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Mutations in genes that seemingly don’t affect the corresponding proteins may still boost autism risk. These so-called synonymous, or ‘silent,’ mutations may change how genes are pieced together, suggests a study published in March in Neuron1.
The first strong hint that this might be important in autism came from a 2014 study that showed that synonymous mutations seem to play a role in cancer2.
“These mutations are potentially important but largely unexplored,” says study investigator Bin Xu, assistant professor of neurobiology at Columbia University.
Most genes consist of swaths of coding DNA called exons, separated by patches of noncoding DNA called introns. When a gene is translated into a protein, the exons are pieced together in various combinations. This process, called alternative splicing, can generate different proteins from the same gene. Problems with splicing are thought to occur in autism, and can lead cells to produce too much or too little of a particular protein.
The new study supports this notion by showing that people with autism and schizophrenia tend to have synonymous mutations in genomic regions that regulate splicing. The mutations occur near splice sites, the boundaries between exons and introns.
Precisely how the synonymous mutations affect their target genes remains unclear, however.
“It’s a nice study, but there is no experimental confirmation that any of these mutations actually affect splicing,” says Lilia Iakoucheva, assistant professor of psychiatry at the University of California, San Diego, who was not connected with the research.
The researchers sifted through data from 11 sequencing studies published between 2012 and 2014 to identify synonymous mutations in 1,043 people with autism, 1,021 with schizophrenia and 731 siblings or unrelated people with neither condition. The studies focused on only the exomes — the collection of exons throughout the genome — and specifically on de novo, or spontaneous, mutations in those regions.
They analyzed 253 synonymous mutations in people with autism and 228 in those with schizophrenia, as well as 154 in controls.
There was no significant difference in the overall frequency of synonymous mutations in people with autism or schizophrenia compared with controls. But when the researchers restricted their analysis to short stretches of DNA surrounding splice sites, they found that synonymous mutations are about twice as common in people with autism as in controls. What’s more, the mutations near the splice sites in people with autism are about 2.5 times more likely to disrupt regions that regulate splicing than those found in controls.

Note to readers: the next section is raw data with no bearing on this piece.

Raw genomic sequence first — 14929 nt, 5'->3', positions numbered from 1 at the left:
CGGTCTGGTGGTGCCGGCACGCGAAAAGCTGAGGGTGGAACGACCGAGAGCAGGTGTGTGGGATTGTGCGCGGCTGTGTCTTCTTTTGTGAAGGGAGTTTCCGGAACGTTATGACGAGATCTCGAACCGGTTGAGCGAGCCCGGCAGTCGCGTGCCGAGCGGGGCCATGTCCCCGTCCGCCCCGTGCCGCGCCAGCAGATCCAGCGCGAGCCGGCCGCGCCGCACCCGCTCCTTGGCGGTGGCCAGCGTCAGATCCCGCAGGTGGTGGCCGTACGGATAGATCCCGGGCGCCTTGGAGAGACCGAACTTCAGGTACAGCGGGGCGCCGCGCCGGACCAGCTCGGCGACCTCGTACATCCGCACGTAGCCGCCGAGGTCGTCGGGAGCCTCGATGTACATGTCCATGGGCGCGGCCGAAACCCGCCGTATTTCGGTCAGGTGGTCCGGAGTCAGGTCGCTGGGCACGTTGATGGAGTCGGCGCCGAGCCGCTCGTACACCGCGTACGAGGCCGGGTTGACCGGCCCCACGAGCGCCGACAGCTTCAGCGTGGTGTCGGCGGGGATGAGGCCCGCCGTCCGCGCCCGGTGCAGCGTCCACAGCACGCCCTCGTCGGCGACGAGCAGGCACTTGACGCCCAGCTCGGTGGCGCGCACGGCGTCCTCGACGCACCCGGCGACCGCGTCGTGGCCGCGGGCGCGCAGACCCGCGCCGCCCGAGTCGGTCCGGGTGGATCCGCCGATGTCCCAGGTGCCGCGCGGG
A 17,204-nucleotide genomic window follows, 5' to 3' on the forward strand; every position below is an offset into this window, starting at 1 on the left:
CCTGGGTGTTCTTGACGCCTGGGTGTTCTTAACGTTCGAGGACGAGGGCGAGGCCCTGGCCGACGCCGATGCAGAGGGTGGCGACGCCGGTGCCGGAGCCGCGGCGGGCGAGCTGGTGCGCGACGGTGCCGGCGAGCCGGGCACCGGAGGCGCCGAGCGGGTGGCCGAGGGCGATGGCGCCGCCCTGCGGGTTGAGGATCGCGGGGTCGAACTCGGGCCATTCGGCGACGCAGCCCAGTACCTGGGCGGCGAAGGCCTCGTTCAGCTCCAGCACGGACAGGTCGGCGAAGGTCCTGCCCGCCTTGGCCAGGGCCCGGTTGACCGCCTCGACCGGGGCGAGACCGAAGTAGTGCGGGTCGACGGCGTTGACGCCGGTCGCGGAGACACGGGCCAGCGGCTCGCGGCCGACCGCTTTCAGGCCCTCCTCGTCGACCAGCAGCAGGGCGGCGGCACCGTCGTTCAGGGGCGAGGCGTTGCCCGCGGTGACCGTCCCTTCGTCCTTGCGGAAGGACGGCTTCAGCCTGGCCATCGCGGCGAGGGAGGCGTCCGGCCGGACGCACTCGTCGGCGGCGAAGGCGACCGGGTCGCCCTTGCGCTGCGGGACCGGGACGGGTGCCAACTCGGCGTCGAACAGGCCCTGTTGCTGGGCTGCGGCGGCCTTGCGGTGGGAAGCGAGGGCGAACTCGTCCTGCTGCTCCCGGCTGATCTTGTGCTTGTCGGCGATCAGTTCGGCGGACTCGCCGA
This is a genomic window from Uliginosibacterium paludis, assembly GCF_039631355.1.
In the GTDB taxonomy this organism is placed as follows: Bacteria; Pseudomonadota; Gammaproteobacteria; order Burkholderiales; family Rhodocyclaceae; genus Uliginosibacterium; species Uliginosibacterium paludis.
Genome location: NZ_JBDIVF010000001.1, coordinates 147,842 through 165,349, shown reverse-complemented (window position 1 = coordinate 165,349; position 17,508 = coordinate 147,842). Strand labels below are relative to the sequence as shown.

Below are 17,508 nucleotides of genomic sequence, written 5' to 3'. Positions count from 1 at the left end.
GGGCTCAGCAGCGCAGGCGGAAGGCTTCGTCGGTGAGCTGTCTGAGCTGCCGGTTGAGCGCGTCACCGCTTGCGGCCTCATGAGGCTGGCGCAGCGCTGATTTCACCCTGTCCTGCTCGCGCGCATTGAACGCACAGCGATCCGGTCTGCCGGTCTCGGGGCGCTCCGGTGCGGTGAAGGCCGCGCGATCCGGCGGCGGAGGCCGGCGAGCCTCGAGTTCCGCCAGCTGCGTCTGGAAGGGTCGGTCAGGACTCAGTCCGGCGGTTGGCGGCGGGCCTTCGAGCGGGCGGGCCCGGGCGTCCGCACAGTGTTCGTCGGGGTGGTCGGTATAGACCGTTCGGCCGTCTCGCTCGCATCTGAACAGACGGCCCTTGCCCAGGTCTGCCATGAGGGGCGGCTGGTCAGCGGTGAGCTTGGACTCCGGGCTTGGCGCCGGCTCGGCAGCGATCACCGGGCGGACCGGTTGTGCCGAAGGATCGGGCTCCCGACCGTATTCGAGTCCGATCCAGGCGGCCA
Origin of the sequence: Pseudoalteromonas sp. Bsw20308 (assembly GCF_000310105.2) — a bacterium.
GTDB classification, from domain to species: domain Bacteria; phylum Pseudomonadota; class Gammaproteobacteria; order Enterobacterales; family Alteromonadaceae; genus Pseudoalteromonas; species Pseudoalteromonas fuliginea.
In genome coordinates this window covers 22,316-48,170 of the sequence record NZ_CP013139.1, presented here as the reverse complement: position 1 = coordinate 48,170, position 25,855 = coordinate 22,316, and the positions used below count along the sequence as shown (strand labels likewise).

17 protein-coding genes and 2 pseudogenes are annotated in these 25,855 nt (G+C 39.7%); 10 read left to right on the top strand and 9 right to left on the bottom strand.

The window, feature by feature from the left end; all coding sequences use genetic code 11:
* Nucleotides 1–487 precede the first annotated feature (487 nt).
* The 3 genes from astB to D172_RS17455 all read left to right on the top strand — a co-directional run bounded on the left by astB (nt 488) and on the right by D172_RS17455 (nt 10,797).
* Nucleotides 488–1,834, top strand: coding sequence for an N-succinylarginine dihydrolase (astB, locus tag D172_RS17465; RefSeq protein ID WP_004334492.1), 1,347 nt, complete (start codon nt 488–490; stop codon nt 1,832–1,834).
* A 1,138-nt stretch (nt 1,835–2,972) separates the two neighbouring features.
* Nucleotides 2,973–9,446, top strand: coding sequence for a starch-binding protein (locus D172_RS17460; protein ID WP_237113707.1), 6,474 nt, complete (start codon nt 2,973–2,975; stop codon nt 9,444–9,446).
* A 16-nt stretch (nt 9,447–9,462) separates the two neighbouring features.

By contrast, synonymous mutations linked to schizophrenia tend to affect regions that serve as landing strips for proteins that turn genes on.
When the researchers added data from two massive sequencing studies, the link between the mutations and autism weakened slightly.
This larger dataset included another 1,046 synonymous mutations in people with autism and 516 in controls. But the autism mutations were only about 1.5 times more likely to disrupt factors that regulate splicing than mutations in controls.
The drop is somewhat concerning, Iakoucheva says. “Who knows? If we add more mutations, maybe the signal would disappear completely.”
The affected genes in the people with autism are enriched for those that help to maintain neurons’ structure and function. Others control the expression of genes important for neuron growth and brain development. Eight of the genes also carry autism-linked mutations that obliterate protein function. This finding strengthens the idea that synonymous mutations play a role in autism.
Because most of the regions that control splicing reside outside exons, the next step is to look at the effects of mutations throughout the genome.
“There have been great delays and resistance funding this next step because funding agencies thought there would not be disease-relevant variation in the noncoding genome or that it would be impossible to interpret,” says lead investigator Maria Karayiorgou, professor of psychiatry at Columbia University. “Hopefully, our study can help put those worries to rest.”